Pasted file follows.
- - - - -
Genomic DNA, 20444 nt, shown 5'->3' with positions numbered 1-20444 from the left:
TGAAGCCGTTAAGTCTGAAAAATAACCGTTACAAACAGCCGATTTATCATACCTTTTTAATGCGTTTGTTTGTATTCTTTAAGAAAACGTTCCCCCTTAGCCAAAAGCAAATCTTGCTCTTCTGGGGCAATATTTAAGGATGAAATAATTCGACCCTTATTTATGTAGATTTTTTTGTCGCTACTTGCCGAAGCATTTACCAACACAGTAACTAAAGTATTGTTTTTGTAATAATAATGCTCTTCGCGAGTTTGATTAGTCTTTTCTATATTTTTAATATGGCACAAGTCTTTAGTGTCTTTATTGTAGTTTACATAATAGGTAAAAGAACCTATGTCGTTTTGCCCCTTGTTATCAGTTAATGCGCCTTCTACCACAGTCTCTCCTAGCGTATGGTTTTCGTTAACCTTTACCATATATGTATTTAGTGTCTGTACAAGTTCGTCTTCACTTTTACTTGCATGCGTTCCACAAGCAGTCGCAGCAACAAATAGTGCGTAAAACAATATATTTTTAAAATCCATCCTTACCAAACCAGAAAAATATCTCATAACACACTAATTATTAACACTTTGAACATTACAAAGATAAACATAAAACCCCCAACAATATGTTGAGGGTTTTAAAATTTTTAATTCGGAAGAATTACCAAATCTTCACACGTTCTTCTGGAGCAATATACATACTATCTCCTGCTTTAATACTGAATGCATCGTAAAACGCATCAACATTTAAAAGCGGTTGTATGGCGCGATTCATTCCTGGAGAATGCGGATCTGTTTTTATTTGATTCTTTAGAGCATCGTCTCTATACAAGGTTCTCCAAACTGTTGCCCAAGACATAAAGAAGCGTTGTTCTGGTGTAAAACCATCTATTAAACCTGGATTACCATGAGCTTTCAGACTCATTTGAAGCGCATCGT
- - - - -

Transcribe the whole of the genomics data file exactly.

Genomic DNA, 20444 nt, shown 5'->3' with positions numbered 1-20444 from the left:
TGAAGCCGTTAAGTCTGAAAAATAACCGTTACAAACAGCCGATTTATCATACCTTTTTAATGCGTTTGTTTGTATTCTTTAAGAAAACGTTCCCCCTTAGCCAAAAGCAAATCTTGCTCTTCTGGGGCAATATTTAAGGATGAAATAATTCGACCCTTATTTATGTAGATTTTTTTGTCGCTACTTGCCGAAGCATTTACCAACACAGTAACTAAAGTATTGTTTTTGTAATAATAATGCTCTTCGCGAGTTTGATTAGTCTTTTCTATATTTTTAATATGGCACAAGTCTTTAGTGTCTTTATTGTAGTTTACATAATAGGTAAAAGAACCTATGTCGTTTTGCCCCTTGTTATCAGTTAATGCGCCTTCTACCACAGTCTCTCCTAGCGTATGGTTTTCGTTAACCTTTACCATATATGTATTTAGTGTCTGTACAAGTTCGTCTTCACTTTTACTTGCATGCGTTCCACAAGCAGTCGCAGCAACAAATAGTGCGTAAAACAATATATTTTTAAAATCCATCCTTACCAAACCAGAAAAATATCTCATAACACACTAATTATTAACACTTTGAACATTACAAAGATAAACATAAAACCCCCAACAATATGTTGAGGGTTTTAAAATTTTTAATTCGGAAGAATTACCAAATCTTCACACGTTCTTCTGGAGCAATATACATACTATCTCCTGCTTTAATACTGAATGCATCGTAAAACGCATCAACATTTAAAAGCGGTTGTATGGCGCGATTCATTCCTGGAGAATGCGGATCTGTTTTTATTTGATTCTTTAGAGCATCGTCTCTATACAAGGTTCTCCAAACTGTTGCCCAAGACATAAAGAAGCGTTGTTCTGGTGTAAAACCATCTATTAAACCTGGATTACCATGAGCTTTCAGACTCATTTGAAGCGCATCGT